Mapletree enters Hong Kong with HK$18.8bn buy

The Temasek subsidiary has agreed the purchase of Swire Pacific’s Festival Walk shopping centre in what would become the Singapore-based firm’s debut investment in Hong Kong.

Mapletree Investments, a unit of Mapletree Group, the real estate investment and development subsidiary of Singaporean state investment company Temasek Holdings, has agreed its first acquisition in Hong Kong.

The firm has agreed to buy the seven-storey Festival Walk shopping centre in Kowloon for HK$18.8 billion (€2 billion; $2.9 billion) from Hong Kong conglomerate Swire Pacific. Mapletree is making the investment alongside other institutional investors, the firm said in an announcement on the deal today.

Mapletree said the investment, which is expected to complete in August, would seed a Hong Kong-focused investment fund, which it would roll out over the next two to three years.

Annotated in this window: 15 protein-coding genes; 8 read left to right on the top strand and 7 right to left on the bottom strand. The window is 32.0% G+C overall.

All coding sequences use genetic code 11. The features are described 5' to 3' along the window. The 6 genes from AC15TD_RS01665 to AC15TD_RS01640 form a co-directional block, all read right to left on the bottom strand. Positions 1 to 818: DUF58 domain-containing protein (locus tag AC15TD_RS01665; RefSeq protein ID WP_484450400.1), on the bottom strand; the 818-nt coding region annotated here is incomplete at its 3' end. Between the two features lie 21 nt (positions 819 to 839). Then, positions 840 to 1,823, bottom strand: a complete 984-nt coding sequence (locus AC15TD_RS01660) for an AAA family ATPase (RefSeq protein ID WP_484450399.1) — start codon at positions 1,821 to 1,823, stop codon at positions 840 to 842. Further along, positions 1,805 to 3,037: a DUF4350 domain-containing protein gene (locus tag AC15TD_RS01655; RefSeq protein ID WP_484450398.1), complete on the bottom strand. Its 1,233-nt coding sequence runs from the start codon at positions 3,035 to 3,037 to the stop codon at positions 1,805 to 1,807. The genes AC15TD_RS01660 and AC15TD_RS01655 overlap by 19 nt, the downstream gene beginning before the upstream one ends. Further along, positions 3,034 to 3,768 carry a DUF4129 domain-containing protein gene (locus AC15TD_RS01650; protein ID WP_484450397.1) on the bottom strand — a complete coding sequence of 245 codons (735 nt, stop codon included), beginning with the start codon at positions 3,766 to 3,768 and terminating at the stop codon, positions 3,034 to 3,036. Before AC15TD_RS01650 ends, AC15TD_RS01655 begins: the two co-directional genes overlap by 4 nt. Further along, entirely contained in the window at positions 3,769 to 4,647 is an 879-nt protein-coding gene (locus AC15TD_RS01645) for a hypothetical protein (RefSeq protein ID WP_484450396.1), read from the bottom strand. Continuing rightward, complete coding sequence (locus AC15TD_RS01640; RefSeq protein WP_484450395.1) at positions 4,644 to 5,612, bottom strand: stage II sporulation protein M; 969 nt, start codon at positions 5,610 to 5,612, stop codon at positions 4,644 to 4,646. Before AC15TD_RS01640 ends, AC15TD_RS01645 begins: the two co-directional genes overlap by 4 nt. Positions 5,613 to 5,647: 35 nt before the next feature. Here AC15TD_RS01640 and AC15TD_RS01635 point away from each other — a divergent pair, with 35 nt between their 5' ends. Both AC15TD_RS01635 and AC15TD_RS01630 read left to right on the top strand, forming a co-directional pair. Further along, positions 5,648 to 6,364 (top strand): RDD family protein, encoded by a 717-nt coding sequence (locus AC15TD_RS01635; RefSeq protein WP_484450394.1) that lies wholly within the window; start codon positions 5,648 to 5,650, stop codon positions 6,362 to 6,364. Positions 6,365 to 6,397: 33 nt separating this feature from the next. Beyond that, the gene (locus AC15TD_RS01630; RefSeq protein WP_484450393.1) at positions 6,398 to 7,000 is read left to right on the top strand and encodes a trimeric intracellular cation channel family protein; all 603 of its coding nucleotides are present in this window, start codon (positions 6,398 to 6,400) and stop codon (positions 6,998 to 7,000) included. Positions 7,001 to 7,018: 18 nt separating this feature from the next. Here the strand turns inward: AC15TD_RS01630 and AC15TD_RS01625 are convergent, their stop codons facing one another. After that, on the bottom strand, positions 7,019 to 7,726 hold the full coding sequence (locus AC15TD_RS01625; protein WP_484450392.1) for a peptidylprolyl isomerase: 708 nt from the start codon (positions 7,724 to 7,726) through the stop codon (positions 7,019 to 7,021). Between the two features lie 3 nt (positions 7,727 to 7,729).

The deal would singlehandedly increase Mapletree’s assets under management by 19.5 percent to approximately S$17.8 billion (€10.4 billion; $14.8 billion), 41 percent of which would comprise 41 percent of its total assets.

Describing the deal is a ‘milestone’, and ‘in line with our business model’, Mapletree Group chief executive officer Hiew Yoon Khong, said the firm was driven by the asset’s 100 percent occupancy and high quality tenant mix. “Upon completion, it will immediately provide good and stable returns to us and our capital partners,” he said adding that the rental income of the asset had increased consistently each year. “We are very confident that this trend will continue into the future,” he said.

According to Mapletree, last year Festival Walk attracted almost 40 million people to its shops which include H&M, UNIQLO, Toys R’ Us, Marc by Marc Jacobs, Escada and others. The property comprises 580,000 square feet of retail space and 220,000 square feet of offices.

For Swire’s part, Christopher Pratt, chairman of Swire Pacific said in a separate statement the sale reflected an opportunity to realise the value of the asset, adding the proceeds of the sale would be reinvested into real estate in Hong Kong, mainland China ‘and elsewhere’. According to a report by The Financial Times, the sale would net a profit of HK$1.63 billion for the firm, while providing a yield of 5.5 percent for Mapletree and its investors.